Cooperative Lives is the somewhat dual title (literal and metaphorical, or at least, suggestible) of Patrick Finegan’s complex tapestry detailing the interconnected life threads of occupants in a New York City housing cooperative. Mostly long term residents, mostly old, mostly normal but eccentric (or worse), living in the second decade of 2000. If that sounds complicated, it is. If it sounds chaotic, it is not. At least, not as handled expertly and deftly by Mr. Finegan with his precision plotting and development. Not to mention the ingenious time-arrows heading up each chapter. And certainly not to mention the plot twist to end all plot twists, even though subtly alluded to throughout. Although tangentially colliding like billiard balls on the break, one never loses a quick perception of whose life touches whose, nor how, nor when. Seriously, this gives inordinate clarity to what should be a chaotic book. That each of these lives comes to matter so much in such a rich denouement also marks the true mastery of its author.

K.C. Finn

Cooperative Lives is a work of dramatic literary fiction penned by author Patrick Finegan, which focuses on a slice of life from New York City’s recent past, the year 2013. In the concrete jungle of one of the world’s busiest cities, nobody knows anyone and the idea of community has gone out of the window with each passing day’s profit margins rising. But in one prestigious Manhattan address, the lid is lifted to show the real lives of the people who live there. We feel their histories in the walls and witness how their stories slowly connect to one another in a web of connections, making them truly cooperative in the building in which they live.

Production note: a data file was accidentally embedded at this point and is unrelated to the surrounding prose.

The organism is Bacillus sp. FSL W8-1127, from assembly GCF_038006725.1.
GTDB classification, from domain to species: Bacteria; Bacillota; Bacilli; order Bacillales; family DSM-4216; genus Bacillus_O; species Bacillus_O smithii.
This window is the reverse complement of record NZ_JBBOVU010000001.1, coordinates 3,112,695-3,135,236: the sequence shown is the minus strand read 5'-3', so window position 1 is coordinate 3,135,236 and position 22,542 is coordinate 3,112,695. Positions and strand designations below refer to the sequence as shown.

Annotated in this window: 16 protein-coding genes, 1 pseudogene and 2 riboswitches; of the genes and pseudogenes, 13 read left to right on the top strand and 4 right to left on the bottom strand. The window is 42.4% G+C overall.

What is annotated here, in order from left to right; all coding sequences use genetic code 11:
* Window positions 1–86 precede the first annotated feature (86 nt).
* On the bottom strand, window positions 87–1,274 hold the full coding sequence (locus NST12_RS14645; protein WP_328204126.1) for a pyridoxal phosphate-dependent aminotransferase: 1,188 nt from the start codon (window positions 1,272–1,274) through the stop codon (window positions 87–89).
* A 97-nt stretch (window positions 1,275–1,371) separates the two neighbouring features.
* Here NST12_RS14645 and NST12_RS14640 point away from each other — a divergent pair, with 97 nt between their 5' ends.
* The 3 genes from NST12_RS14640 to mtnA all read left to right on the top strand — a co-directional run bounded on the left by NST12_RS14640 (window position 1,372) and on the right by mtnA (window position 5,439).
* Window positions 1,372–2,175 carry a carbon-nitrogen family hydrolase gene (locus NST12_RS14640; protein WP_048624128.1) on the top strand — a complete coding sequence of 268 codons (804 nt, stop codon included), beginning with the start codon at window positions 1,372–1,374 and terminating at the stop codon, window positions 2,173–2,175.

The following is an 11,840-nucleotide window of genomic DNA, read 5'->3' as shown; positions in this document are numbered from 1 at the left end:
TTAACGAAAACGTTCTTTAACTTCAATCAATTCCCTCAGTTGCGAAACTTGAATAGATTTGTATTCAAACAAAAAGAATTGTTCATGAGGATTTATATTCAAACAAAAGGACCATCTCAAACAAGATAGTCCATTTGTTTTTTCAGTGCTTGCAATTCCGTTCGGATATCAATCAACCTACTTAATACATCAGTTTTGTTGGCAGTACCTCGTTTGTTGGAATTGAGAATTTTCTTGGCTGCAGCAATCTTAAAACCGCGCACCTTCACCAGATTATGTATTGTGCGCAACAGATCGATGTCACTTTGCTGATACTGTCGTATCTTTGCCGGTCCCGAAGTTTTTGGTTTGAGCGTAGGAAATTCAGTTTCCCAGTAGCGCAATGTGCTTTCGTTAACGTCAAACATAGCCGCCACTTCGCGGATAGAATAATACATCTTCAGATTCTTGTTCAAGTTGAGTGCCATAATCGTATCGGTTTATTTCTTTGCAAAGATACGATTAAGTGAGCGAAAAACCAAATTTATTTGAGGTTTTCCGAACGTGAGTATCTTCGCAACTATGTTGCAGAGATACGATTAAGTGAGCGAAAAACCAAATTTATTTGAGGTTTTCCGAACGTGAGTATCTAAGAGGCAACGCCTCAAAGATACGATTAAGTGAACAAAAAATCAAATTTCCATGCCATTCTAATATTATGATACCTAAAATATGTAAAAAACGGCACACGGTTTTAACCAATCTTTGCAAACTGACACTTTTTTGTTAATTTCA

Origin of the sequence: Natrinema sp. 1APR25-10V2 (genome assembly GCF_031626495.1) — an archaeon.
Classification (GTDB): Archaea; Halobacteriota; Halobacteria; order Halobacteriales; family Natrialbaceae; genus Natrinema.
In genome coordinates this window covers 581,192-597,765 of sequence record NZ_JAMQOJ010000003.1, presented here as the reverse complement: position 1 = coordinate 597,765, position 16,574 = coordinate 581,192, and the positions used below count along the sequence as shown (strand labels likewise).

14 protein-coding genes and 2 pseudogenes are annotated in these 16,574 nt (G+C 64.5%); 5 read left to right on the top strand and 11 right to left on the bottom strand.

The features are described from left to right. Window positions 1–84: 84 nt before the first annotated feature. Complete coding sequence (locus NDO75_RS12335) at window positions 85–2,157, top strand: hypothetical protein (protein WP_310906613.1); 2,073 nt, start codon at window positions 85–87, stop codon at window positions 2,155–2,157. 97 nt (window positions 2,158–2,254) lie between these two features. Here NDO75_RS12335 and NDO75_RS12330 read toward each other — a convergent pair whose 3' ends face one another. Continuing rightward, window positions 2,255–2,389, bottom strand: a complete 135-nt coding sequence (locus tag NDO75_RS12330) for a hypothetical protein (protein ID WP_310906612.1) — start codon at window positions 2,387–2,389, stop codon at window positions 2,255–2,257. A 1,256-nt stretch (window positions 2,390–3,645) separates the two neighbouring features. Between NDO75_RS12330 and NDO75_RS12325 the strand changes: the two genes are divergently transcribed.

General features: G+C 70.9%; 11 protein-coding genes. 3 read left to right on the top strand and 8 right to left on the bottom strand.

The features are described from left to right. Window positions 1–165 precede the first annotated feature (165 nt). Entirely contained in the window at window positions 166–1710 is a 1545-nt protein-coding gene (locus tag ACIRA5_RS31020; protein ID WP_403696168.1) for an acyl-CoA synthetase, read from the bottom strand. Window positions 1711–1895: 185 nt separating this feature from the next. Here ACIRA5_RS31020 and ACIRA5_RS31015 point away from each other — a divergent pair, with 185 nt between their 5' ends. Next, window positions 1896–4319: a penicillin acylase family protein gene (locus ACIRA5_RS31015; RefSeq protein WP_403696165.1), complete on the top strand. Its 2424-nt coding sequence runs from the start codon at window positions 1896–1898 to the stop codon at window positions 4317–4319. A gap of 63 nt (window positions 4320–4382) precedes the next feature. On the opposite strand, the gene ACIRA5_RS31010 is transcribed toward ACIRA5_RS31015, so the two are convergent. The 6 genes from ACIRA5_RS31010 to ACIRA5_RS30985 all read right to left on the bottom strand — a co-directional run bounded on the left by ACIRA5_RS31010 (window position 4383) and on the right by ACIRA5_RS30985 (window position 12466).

A delicate mix of realism and drama is at work in author Patrick Finegan’s sweeping novel of comingled lives and the concept of the relative stranger next door. I really enjoyed the mix of characters, and the commitment to their development as individuals is what gives this novel its true literary quality. Plot-wise, it is a test of faith to read through each individual experience until the strands slowly come together, and the conclusion and overall effect of the book were satisfying when the journey was complete. There is a nostalgic feel to the work, despite it only being set a few short years ago, one which gives it the grandeur of the past at the same time as dealing with the real human issues of present daily life. Cooperative Lives is a must-read for fans of unique literary character study.

Romuald Dzemo

Cooperative Lives by Patrick Finegan is an interesting novel with exciting characters and a well-developed setting in New York. The story brings together characters living in a cooperative building in New York and shows the unusual connection between their lives when a disaster strikes. A financial manager attempts to fix a mistake and it leads to public scandal. What follows is a tale of intrigue, international espionage, hidden secrets, heartbreaks, and lives entangled in ways no one ever suspected. Each character is unique, defined by a painful past, a secret, or a tragedy. Wally is divorced and still mourns the loss of Alya, his daughter. Wally’s wife is being blackmailed by Wally’s boss. Sheldon Vogel is an accountant who makes an error in a client’s account, but he doesn’t have the chance to fix it in time because he falls and is in a coma. Now the things he said half-unconsciously are about to cost the residents of the building a lot.